February 11, 2020
3 types of autonomous vehicle sensors in self‑driving cars
Autonomous driving is both a rapidly advancing technology and a subject of controversy. At one extreme, people believe autonomous cars will ensure a better future with increased safety on the roads, reduced infrastructure costs, and enhanced mobility for children, the elderly, and the disabled. At the other extreme, many people are afraid of automotive hacking incidents, the risks of fatal crashes, and the loss of jobs related to driving. The American Automobile Association’s 2019 survey on consumers’ attitudes to autonomous driving found that 3 in 4 US adults are afraid of riding in a self-driving vehicle.
Without a doubt, autonomous driving is a complex and contentious technology for many people. In order to better understand just how safe self-driving cars are, it is important to figure out exactly how they work, as well as what types of sensors in autonomous vehicles help them to know where to go and to recognize objects on the road so as to prevent car accidents. But first, let’s look at the different levels of autonomous driving and their standing within automotive software development today.
Spanning from driver assistance to fully autonomous cars, there are five generally accepted levels of self-driving vehicles. These levels have been developed by the Society of Automotive Engineers (SAE), and they vary depending on the degree of human involvement in the act of driving. In fact, there are six levels in their classification, however, level zero correlates to having no automation and instead complete human control of the vehicle.
A human driver is responsible for all tasks associated with operating the car, including accelerating, steering, braking, and monitoring of the surrounding environment. There is a driving automation system in the car that helps with either steering or accelerating, but not both.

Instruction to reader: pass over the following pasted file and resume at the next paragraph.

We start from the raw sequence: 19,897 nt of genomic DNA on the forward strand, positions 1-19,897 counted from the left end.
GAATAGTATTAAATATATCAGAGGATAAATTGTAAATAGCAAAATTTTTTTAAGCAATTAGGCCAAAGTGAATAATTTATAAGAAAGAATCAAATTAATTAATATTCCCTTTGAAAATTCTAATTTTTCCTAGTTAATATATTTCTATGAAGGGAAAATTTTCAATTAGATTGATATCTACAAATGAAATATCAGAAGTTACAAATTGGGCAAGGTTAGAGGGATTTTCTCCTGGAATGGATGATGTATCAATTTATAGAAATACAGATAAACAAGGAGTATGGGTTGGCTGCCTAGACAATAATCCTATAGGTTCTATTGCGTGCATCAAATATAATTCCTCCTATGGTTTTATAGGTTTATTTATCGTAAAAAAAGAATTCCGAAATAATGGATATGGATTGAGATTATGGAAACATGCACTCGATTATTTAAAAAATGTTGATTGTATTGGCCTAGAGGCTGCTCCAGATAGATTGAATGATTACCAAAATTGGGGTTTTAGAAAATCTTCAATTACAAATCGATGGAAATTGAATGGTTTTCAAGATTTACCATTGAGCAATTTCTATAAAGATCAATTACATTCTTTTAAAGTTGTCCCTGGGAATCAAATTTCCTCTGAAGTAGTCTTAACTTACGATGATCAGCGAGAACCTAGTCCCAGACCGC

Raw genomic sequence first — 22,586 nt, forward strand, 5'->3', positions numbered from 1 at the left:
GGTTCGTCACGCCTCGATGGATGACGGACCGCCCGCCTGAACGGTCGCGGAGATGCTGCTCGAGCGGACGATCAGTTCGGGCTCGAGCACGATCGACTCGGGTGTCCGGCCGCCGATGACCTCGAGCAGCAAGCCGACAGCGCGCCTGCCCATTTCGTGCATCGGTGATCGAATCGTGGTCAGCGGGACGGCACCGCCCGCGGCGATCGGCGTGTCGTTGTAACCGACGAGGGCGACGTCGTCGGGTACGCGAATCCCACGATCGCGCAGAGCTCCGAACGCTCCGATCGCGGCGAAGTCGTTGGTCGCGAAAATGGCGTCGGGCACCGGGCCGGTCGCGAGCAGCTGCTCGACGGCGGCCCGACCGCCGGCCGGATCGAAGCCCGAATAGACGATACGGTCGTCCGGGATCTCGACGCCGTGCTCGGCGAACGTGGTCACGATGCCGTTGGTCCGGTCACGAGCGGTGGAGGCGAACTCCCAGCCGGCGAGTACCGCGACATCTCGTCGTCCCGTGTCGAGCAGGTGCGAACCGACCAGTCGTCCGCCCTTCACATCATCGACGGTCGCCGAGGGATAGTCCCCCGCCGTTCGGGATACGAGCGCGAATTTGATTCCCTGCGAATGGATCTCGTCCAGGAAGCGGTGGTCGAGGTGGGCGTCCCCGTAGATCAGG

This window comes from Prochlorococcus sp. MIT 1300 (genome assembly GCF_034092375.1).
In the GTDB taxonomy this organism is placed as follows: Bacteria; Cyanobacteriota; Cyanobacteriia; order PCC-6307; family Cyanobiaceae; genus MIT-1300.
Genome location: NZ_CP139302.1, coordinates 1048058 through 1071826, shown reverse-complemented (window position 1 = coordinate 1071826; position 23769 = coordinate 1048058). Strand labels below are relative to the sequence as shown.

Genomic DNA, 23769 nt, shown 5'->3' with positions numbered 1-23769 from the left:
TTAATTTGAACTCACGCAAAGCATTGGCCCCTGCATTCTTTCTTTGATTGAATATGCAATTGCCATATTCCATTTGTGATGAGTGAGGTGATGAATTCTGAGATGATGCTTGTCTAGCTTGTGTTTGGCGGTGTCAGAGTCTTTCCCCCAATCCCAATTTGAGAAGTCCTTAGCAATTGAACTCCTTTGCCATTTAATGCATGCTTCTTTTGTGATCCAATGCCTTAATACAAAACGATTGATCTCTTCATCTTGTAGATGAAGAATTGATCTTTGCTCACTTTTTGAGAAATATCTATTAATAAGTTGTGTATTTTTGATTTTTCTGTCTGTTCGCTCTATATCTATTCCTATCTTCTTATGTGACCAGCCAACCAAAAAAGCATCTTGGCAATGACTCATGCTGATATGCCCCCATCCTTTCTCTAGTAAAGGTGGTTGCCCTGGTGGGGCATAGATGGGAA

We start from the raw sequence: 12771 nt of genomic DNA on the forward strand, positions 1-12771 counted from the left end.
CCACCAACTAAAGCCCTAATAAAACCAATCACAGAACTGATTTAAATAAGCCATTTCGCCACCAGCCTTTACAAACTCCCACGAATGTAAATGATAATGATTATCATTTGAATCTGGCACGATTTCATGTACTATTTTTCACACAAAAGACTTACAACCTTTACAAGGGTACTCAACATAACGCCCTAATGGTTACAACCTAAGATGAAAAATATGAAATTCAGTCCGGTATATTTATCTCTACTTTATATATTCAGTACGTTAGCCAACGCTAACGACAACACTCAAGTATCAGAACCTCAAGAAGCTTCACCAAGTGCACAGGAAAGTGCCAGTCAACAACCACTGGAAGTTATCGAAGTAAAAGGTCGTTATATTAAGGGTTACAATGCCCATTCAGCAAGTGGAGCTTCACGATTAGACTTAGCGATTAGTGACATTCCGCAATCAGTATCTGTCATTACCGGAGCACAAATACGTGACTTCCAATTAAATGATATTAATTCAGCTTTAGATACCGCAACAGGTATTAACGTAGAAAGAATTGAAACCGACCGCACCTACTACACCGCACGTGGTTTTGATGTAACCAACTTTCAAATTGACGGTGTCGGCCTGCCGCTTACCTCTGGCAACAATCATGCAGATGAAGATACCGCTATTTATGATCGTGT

At this level, the automation system in the car can assist with both steering and acceleration, while the driver is still responsible for most of the safety-critical functions and environment monitoring. Currently, the level 2 autonomous vehicles are by far the most common on the roads.
Starting from level 3 and onward, the car itself monitors the environment by utilizing autonomous vehicle sensors and performs other dynamic driving tasks, such as braking. The human driver has to be prepared to intervene if a system failure occurs or other unexpected conditions arise while driving.
Level 4 correlates to a high level of automation, where the car is capable of completing an entire journey without any intervention from the driver, even in extreme cases. However, there are some restrictions: the driver can switch the vehicle into this mode only when the system detects that the traffic conditions are safe and there are no traffic jams.
Fully automated cars do not yet exist, but automakers are striving to achieve level 5 of autonomous driving where the driver simply specifies their destination and the vehicle takes complete control and responsibility for all driving modes. Therefore, level 5 cars will have no provisions for any human control, such as steering wheels or pedals.
While it certainly looks like a fantastic future, fully automated vehicles are expected to enter the world in 2020–2021, according to public claims by such automotive manufacturers as Ford, Honda, Toyota, Volvo, and others. Currently, the market remains dominated by partially autonomous level 2 vehicles, with the total registration share of autonomous vehicles to reach 12% worldwide by 2030.
Autonomous vehicles would be impossible without sensors: they allow the vehicle to see and sense everything on the road, as well as to collect the information needed in order to drive safely. Furthermore, this information is processed and analyzed in order to build a path from point A to point B and to send the appropriate instructions to the controls of the car, such as steering, acceleration, and braking.
Moreover, the information collected with the sensors in autonomous vehicles, including the actual path ahead, traffic jams, and any obstacles on the road, can also be shared between cars that are connected through M2M technology. This is called vehicle-to-vehicle communication, and it can be an incredibly helpful resource for driving automation.
The majority of today’s automotive manufacturers most commonly use the following three types of sensors in autonomous vehicles: cameras, radars, and lidars.